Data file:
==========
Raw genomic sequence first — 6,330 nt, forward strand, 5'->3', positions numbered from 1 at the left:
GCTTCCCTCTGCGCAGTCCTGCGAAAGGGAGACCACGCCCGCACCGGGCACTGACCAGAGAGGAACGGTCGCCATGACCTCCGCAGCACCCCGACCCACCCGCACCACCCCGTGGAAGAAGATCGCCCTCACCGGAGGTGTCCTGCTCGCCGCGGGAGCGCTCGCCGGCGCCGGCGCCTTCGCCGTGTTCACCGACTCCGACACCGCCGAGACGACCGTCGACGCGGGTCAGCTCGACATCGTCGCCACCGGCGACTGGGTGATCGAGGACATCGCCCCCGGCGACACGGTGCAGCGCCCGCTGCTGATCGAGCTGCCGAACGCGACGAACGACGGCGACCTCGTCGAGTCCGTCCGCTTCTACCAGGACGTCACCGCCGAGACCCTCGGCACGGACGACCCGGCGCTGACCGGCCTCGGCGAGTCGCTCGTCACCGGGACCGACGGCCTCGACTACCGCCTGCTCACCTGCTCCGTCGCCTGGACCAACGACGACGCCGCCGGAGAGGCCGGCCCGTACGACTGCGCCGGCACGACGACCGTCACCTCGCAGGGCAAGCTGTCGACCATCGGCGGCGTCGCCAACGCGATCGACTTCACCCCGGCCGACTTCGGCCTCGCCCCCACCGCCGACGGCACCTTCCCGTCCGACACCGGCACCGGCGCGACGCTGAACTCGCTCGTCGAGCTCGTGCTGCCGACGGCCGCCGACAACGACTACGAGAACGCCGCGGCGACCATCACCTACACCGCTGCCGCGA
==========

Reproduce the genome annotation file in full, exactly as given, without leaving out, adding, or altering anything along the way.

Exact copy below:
Raw genomic sequence first — 6,330 nt, forward strand, 5'->3', positions numbered from 1 at the left:
GCTTCCCTCTGCGCAGTCCTGCGAAAGGGAGACCACGCCCGCACCGGGCACTGACCAGAGAGGAACGGTCGCCATGACCTCCGCAGCACCCCGACCCACCCGCACCACCCCGTGGAAGAAGATCGCCCTCACCGGAGGTGTCCTGCTCGCCGCGGGAGCGCTCGCCGGCGCCGGCGCCTTCGCCGTGTTCACCGACTCCGACACCGCCGAGACGACCGTCGACGCGGGTCAGCTCGACATCGTCGCCACCGGCGACTGGGTGATCGAGGACATCGCCCCCGGCGACACGGTGCAGCGCCCGCTGCTGATCGAGCTGCCGAACGCGACGAACGACGGCGACCTCGTCGAGTCCGTCCGCTTCTACCAGGACGTCACCGCCGAGACCCTCGGCACGGACGACCCGGCGCTGACCGGCCTCGGCGAGTCGCTCGTCACCGGGACCGACGGCCTCGACTACCGCCTGCTCACCTGCTCCGTCGCCTGGACCAACGACGACGCCGCCGGAGAGGCCGGCCCGTACGACTGCGCCGGCACGACGACCGTCACCTCGCAGGGCAAGCTGTCGACCATCGGCGGCGTCGCCAACGCGATCGACTTCACCCCGGCCGACTTCGGCCTCGCCCCCACCGCCGACGGCACCTTCCCGTCCGACACCGGCACCGGCGCGACGCTGAACTCGCTCGTCGAGCTCGTGCTGCCGACGGCCGCCGACAACGACTACGAGAACGCCGCGGCGACCATCACCTACACCGCTGCCGCGA